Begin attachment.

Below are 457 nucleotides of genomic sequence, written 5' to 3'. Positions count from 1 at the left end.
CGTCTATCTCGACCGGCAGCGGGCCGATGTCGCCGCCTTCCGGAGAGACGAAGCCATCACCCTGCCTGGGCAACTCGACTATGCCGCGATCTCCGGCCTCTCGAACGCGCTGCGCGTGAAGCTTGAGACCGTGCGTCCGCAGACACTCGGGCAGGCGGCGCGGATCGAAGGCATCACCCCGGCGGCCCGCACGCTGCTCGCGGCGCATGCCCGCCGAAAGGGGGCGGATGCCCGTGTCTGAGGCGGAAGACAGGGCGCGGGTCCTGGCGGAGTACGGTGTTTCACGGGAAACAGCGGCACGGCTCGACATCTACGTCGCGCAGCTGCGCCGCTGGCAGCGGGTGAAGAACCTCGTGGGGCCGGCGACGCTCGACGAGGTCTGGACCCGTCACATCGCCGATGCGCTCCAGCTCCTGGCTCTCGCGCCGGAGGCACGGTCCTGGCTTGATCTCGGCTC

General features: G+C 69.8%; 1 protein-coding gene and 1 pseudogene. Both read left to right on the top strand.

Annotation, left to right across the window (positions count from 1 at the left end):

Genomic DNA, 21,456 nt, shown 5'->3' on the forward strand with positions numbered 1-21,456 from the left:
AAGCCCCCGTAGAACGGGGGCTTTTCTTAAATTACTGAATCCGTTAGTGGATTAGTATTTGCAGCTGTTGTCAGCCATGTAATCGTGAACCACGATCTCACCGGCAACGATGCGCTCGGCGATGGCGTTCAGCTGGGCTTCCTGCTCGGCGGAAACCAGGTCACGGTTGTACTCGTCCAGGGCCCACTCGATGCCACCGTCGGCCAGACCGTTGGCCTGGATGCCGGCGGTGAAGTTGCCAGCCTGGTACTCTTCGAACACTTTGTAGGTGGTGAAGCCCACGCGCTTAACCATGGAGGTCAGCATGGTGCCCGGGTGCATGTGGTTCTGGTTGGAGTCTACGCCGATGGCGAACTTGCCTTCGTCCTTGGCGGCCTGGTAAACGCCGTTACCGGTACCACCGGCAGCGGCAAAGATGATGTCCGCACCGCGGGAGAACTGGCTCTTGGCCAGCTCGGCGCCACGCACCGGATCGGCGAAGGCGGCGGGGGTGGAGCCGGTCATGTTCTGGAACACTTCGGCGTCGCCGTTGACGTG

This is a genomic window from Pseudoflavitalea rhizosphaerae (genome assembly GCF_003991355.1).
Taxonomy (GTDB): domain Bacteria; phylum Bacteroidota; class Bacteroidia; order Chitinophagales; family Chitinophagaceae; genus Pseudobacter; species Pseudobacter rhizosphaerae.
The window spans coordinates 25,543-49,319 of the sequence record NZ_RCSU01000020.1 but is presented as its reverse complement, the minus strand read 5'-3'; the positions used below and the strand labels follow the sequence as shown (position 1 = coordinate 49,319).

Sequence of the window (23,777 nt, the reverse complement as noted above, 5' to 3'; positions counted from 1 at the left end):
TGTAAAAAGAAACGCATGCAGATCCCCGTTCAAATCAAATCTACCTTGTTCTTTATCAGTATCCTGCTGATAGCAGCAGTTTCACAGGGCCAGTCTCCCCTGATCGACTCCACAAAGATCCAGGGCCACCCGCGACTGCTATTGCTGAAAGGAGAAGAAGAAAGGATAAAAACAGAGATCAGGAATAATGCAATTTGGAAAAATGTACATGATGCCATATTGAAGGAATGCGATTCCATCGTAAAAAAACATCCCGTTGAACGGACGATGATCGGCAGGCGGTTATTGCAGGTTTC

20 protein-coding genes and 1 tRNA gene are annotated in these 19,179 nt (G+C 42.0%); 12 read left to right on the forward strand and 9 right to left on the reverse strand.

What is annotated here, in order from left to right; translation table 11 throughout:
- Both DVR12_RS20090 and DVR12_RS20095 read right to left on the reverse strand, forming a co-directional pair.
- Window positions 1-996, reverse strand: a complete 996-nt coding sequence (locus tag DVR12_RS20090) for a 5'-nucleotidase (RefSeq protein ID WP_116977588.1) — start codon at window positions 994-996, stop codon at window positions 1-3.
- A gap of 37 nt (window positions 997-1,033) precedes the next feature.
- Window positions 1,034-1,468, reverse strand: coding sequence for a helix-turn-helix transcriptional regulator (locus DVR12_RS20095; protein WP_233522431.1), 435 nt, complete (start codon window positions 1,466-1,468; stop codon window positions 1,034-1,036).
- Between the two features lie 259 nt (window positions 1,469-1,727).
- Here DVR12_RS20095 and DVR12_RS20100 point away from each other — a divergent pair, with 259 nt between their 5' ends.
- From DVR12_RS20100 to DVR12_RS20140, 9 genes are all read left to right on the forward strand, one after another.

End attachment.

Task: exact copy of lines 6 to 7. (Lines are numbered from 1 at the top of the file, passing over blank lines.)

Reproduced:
AAGCCCCCGTAGAACGGGGGCTTTTCTTAAATTACTGAATCCGTTAGTGGATTAGTATTTGCAGCTGTTGTCAGCCATGTAATCGTGAACCACGATCTCACCGGCAACGATGCGCTCGGCGATGGCGTTCAGCTGGGCTTCCTGCTCGGCGGAAACCAGGTCACGGTTGTACTCGTCCAGGGCCCACTCGATGCCACCGTCGGCCAGACCGTTGGCCTGGATGCCGGCGGTGAAGTTGCCAGCCTGGTACTCTTCGAACACTTTGTAGGTGGTGAAGCCCACGCGCTTAACCATGGAGGTCAGCATGGTGCCCGGGTGCATGTGGTTCTGGTTGGAGTCTACGCCGATGGCGAACTTGCCTTCGTCCTTGGCGGCCTGGTAAACGCCGTTACCGGTACCACCGGCAGCGGCAAAGATGATGTCCGCACCGCGGGAGAACTGGCTCTTGGCCAGCTCGGCGCCACGCACCGGATCGGCGAAGGCGGCGGGGGTGGAGCCGGTCATGTTCTGGAACACTTCGGCGTCGCCGTTGACGTG

This is a genomic window from Pseudoflavitalea rhizosphaerae (genome assembly GCF_003991355.1).